Daniela Anderson, Bard College
Mozambique, Madagascar, India, Thailand, Brazil
Leprosy is an ancient disease that, despite its being curable, continues to afflict millions of people in the world. I want to follow the path of leprosy from East Africa to South Asia and South America, volunteering in leprosy clinics, leprosariums, and leprosy relief agencies where I will learn how the local histories and current interpretations of leprosy interface with clinical treatment of the disease. I want to experience what it means to provide clinical care for patients in these different parts of the world and learn about what steps must be taken to eradicate the disease in each place.
Miyuki Baker, Swarthmore College
Visibly Queer: Exploring the Intersections of Art and Activism
Morocco, Netherlands, Argentina, Singapore, Australia, South Korea, India
Making art is a way to physically merge visual cultures together, and to call people into action. In queer communities around the world, art - whatever the form may be - film, dance, poetry, painting, is being created in large numbers in an effort to increase visibility, combat homophobia and achieve equal rights. My Watson year will explore the art making of queer communities in seven countries. Why is a certain media of artistic expression chosen over another, and are these decisions enhanced or altered by the social and political environments or historical traditions of a country? By engaging in cultural intersections, I hope to learn the implications of being visibly queer.
Maya Barlev, Haverford College
Eyes on the Stars, Feet on the Ground: How Children Around the World Perceive the Universe
Chile, South Africa, Sri Lanka, New Zealand
Our Universe, in all of its complexity and beauty, has inspired people throughout history to wonder about our individual context within a larger scheme. Children have a unique kind of perception and imagination, and therefore have the potential to offer innovative and creative views of our Universe. In connecting with children and the adults in their communities, I hope to bridge the gap between academic science and pure imagination.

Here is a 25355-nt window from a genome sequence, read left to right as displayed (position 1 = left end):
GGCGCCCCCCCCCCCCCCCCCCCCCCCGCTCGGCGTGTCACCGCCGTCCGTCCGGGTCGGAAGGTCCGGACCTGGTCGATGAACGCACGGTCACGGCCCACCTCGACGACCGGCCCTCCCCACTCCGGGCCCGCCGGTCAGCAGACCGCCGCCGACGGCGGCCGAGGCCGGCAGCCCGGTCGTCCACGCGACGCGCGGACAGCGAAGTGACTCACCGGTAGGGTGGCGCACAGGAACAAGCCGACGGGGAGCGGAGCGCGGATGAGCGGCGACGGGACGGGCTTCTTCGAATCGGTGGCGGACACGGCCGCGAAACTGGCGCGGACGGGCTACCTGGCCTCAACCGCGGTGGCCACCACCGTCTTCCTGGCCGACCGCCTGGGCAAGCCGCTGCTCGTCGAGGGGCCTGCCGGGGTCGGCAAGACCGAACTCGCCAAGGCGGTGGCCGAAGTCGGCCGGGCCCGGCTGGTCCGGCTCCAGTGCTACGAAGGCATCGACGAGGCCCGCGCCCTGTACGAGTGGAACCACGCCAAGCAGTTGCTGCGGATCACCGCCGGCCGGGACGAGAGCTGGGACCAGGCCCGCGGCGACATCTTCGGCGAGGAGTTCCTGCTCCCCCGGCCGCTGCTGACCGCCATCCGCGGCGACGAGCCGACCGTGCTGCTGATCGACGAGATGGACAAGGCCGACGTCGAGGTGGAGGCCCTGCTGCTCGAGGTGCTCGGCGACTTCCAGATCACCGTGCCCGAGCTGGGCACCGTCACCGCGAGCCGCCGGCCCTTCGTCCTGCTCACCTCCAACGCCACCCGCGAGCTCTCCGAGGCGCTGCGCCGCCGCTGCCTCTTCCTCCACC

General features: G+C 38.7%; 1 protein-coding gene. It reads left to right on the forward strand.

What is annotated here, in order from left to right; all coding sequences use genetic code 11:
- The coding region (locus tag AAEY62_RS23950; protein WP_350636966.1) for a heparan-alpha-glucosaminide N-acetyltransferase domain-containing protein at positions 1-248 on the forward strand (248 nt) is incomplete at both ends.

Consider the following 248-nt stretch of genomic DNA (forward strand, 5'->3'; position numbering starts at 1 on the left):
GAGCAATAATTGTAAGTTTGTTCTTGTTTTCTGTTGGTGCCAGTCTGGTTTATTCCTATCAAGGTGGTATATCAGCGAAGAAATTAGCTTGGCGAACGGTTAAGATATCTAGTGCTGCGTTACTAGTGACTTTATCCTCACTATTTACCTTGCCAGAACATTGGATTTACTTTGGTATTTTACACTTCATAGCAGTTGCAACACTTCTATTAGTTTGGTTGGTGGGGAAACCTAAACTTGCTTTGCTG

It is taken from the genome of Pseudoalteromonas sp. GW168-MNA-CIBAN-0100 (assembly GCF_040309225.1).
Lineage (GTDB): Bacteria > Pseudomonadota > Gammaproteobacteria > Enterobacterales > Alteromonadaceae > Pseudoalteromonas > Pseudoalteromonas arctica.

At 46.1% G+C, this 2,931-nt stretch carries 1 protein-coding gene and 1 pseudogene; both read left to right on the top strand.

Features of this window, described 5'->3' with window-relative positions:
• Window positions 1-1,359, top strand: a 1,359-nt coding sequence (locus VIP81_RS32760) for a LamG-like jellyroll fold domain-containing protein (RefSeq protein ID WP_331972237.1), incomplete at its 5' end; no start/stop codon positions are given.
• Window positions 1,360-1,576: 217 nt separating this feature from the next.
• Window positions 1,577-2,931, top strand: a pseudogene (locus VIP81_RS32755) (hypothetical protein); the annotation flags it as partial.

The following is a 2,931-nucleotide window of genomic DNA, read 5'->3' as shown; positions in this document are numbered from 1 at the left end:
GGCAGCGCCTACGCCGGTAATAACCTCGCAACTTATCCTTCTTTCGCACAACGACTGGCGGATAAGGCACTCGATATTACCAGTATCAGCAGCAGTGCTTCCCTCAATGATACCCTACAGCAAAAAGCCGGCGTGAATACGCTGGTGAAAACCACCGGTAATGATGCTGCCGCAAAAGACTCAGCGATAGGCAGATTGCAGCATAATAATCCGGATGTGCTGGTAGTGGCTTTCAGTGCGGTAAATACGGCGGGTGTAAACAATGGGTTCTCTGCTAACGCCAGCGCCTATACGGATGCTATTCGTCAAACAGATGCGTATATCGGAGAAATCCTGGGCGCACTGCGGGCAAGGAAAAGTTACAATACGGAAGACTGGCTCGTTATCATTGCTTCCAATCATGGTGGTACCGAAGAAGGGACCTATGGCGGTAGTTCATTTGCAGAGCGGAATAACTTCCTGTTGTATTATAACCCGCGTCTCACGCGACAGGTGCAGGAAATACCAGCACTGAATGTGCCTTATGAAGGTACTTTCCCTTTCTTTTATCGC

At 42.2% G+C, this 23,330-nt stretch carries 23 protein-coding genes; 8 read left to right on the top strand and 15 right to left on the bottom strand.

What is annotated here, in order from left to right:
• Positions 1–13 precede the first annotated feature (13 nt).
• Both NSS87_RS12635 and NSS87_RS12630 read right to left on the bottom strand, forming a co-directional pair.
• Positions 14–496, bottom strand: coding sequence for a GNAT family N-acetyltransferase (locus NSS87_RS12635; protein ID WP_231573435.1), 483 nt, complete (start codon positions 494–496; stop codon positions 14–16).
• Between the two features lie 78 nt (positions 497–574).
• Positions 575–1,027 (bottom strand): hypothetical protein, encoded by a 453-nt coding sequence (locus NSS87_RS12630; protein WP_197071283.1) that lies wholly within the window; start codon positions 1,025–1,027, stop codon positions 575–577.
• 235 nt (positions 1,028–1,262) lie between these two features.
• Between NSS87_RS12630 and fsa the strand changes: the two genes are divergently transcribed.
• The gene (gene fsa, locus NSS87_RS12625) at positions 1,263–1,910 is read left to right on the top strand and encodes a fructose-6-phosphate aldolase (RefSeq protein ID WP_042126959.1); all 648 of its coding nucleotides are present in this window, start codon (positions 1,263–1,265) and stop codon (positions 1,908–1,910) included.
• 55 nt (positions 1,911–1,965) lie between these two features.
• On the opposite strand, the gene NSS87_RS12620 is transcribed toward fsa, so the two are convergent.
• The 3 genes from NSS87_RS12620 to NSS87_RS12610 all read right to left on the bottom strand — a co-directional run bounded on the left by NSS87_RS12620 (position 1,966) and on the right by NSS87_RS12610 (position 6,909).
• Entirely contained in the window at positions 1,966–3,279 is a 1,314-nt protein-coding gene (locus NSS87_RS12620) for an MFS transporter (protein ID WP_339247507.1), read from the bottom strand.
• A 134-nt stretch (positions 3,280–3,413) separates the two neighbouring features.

Sylvia Barrows, Sewanee: The University of the South
Playing to Learn and Learning to Play: An Exploration of Play Utilized in Education
United Kingdom, Germany, Italy, South Africa, India
Combining my innate curiosity with a passion for education, my Watson project explores two things that were never related in my rigid upbringing, play and school. To further understand how play manifests itself in school and how it can be used in the classroom, I choose three philosophies, Waldorf, Reggio, and Democratic/Holistic, on account of their beliefs in the benefits of play. My mother is a pre-school teacher, and within the walls of her classroom, I have seen the rewards of play, fostering problem solving, imagination, creativity, and democracy. I believe that play, a seemingly simple act, has astounding benefits, and I would like to see how these philosophies utilize it as a learning tool. How will a student's education change if he/she continues playing?
Wyatt Blankenship, Hendrix College
A Detour by Way of the Beehive: Traditional Apiculture in a Changing World
United Kingdom, Tanzania, Egypt, India, Russia
For my Watson year I will learn the traditions of five distinct beekeeping cultures and examine how they are being shaped by the forces affecting apiculture in the twenty-first century. I will search for an ancient subspecies of honey bee in Egypt, work with killer bees in Tanzania, and climb to beehives in century old trees in Russia. Furthermore, I will trace the traditions of Britain from skepping to natural beekeeping and learn how to work with three different honey-producing species in India. While convening with beekeepers and honey bees in each country I will explore the human-bee relationship as a broader metaphor for how people relate to nature, study how cultures maintain local beekeeping traditions, and document methods and ideologies that could deliver modern apiculture from its current state of distress.
Peter Buhler, California Institute of Technology
Canada, Spain, Chile
Over the 4.5 billion years since the Earth formed, a variety of weird and extreme life forms have sprung up. I will explore the fossils of bizarre life in Canada, modern microbes that live in water as acidic as vinegar in the Rio Tinto, Spain, and discover if life can eke out an existence in the salt flats of the Atacama Desert. As I explore these extreme creatures I will also delve into the human history: the indigenous people of Canada who regard the fossils as their ancestors and the miners who have survived the extreme conditions of the Rio Tinto and Atacama.
Eric Chang, California Institute of Technology
Building to Prosperity: Bringing Sustainability to the Masses
China, India, Taiwan
More than half of the world's population lives in Asia whose population only continues to grow. This demand will require millions of offices, schools, and homes to be constructed and renovated. Green buildings can satisfy this growth while at the same time reduce our impact on carbon pollution. Traveling to China, India, and Taiwan, I will study how sustainable principles can be pushed into the market and implemented on a large scale to meet Asia's and the world's appetite for housing. To gain a complete picture of the global building industry, I will examine this question from several different perspectives: technological, governmental, corporate, and civic.
Jamie Drillette, Colorado College
Religious Clash in Education: The Role of Christian Schools in Developing Nations
Honduras, Cambodia, Sri Lanka, Tanzania